KILKENNY local authorities have been forced to write off millions of euro in commercial rates due to vacant properties according to a parliamentary question tabled by Deputy John McGuinness.
Deputy McGuinness said that the issue that was being higlighted in the response to his question was the burden of rates on small and medium sized enterprises. The response to the PQ showed that between 2007 and 2009 Kilkenny County Council wrote off €2,7 million euro in commercial rates due to business closing and properties being left vacant. In 2007 the council wrote off €498,000 but as the recession continued that figure almost tripled. In 2009 the council were forced to write off €1,237,000 in commercial rates. Kilkenny Borough Council has also had its funding hit due to writing off commercial rates from vacant premises. Between 2007 and 2009 the Borough Council wrote off €1,2 million. In 2007 the Borough Council wrote off €234,000 but by 2009 this had risen to over €500,000.
A spokesperson for Kilkenny County Council explained why the council had written off millions of euro in commercial rates. The spokesperson said “Kilkenny Local Authorities operates a policy of being flexible whereby waivers may be granted provided evidence is provided that the property is vacant e.g. letter from an auctioneer that the property is available to buy or let.”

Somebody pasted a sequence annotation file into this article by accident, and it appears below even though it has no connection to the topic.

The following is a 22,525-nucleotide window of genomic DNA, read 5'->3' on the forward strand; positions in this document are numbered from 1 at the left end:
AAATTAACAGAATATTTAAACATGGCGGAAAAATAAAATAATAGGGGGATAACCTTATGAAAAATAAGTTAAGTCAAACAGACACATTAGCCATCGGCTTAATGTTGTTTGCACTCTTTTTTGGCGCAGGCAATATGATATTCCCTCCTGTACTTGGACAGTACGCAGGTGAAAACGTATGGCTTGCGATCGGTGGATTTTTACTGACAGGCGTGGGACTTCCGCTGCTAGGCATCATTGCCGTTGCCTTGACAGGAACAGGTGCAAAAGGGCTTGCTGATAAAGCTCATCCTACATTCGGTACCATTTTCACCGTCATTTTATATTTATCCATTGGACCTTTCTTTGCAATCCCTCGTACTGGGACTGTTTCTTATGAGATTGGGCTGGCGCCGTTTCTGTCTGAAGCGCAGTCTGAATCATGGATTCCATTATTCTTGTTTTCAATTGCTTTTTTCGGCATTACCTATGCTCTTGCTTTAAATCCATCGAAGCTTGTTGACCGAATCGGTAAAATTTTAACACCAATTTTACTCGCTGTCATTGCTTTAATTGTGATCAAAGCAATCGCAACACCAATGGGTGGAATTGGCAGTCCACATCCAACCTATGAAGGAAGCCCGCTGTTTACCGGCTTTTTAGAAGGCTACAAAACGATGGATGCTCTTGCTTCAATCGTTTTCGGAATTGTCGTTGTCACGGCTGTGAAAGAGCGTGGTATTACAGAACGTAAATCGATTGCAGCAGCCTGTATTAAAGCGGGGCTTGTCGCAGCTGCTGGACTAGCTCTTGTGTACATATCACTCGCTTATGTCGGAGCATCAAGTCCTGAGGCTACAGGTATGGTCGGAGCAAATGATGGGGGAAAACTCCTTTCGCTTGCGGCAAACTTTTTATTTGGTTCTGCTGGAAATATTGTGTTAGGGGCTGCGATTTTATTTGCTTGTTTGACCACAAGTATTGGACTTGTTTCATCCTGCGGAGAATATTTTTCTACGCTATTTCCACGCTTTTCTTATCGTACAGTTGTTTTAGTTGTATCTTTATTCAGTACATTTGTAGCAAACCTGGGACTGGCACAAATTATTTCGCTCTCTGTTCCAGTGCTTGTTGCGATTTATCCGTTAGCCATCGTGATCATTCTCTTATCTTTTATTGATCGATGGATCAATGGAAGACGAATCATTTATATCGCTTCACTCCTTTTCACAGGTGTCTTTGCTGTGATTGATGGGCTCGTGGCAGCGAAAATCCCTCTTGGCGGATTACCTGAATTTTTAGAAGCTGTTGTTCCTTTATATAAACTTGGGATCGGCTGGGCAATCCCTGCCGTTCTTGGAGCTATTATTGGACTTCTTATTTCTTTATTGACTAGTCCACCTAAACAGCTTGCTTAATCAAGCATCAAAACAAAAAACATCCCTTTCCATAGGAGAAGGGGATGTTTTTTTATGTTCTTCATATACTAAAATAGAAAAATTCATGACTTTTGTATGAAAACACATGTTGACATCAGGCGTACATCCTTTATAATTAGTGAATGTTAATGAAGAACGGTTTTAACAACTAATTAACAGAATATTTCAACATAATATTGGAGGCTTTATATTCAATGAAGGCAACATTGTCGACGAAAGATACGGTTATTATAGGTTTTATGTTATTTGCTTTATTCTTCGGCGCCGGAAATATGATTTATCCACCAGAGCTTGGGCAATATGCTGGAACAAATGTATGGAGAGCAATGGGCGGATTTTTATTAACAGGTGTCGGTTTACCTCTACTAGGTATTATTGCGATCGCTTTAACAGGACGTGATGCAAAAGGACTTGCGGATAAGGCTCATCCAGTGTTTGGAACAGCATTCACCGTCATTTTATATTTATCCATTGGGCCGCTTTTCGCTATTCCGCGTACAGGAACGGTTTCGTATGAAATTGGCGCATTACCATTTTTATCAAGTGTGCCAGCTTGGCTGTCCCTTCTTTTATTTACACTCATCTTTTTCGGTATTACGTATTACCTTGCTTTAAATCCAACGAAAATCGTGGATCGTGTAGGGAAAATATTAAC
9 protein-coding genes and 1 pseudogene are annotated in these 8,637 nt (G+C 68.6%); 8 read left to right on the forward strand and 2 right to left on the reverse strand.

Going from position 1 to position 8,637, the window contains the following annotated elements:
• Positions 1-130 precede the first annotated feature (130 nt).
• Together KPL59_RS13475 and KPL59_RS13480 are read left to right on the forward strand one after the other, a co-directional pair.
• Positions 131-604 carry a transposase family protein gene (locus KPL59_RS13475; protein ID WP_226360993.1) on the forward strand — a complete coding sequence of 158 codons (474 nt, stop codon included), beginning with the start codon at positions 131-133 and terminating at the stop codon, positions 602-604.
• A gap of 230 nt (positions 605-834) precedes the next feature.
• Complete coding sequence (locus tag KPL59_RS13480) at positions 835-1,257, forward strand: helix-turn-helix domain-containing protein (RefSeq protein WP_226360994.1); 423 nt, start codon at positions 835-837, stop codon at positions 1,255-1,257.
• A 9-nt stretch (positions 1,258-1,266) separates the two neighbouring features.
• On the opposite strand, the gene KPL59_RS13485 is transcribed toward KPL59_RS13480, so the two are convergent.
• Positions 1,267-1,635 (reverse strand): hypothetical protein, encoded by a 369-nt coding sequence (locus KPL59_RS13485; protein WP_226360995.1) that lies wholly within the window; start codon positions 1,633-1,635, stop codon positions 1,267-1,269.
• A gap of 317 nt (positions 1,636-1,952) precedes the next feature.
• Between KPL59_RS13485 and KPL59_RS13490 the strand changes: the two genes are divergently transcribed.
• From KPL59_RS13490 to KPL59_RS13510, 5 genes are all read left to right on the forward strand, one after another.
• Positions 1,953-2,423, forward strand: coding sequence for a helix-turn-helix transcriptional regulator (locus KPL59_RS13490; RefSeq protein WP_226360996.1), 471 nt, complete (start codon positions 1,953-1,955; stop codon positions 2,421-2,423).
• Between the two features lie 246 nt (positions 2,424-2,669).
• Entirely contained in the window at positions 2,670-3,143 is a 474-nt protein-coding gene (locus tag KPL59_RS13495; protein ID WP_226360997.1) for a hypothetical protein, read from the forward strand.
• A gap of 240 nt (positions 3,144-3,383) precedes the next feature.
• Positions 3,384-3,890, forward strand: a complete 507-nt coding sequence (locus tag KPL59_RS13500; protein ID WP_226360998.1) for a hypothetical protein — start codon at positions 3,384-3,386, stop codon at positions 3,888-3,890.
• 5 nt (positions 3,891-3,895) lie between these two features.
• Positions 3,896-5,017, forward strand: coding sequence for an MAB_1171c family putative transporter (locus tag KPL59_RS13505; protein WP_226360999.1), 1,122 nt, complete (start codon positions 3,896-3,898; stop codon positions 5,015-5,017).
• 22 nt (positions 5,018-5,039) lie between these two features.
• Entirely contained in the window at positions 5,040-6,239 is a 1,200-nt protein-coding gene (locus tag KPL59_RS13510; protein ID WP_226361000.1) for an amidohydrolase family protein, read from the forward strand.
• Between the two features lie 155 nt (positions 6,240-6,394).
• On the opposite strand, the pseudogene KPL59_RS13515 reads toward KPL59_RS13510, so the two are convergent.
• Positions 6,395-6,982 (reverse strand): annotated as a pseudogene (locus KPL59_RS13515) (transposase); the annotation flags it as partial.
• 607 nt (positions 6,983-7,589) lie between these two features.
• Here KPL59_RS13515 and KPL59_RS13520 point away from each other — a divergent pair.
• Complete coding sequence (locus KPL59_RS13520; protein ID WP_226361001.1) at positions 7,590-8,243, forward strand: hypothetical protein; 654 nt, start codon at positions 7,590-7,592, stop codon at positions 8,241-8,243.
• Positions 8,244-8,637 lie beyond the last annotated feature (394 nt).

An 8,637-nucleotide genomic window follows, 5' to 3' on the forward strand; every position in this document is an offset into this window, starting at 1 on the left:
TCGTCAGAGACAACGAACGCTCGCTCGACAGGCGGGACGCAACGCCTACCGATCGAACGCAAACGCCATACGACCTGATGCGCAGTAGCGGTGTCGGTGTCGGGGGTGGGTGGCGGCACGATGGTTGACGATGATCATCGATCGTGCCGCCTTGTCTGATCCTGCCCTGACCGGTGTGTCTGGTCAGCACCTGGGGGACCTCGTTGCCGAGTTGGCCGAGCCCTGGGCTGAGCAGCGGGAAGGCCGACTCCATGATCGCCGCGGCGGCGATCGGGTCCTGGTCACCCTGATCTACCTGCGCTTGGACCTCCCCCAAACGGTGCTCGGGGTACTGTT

Deputy McGuinness said “The amount of rates being written off is a clear signal of how poorly the small and medium enterprises sector is performing and in particular the retail sector”. He said that he was proposing the idea of implementing a fairer system of rates that would see business charged on either their turnover or profitability. Mr McGuinness said that the current system of commercial rates was closing businesses. “Rates are a huge imposition on businesses. Businesses have closed due to rates. People say I haven’t got the money to pay the rates. It is a central reason for businesses closing,” he said.
Mr McGuinness said that council were now going as far as taking over the insurance vacant premises and using them for art projects to stop streets becoming ghost towns. Mr McGuinness also highlighted that nationally all of the councils in the country rely on only 170,000 businesses.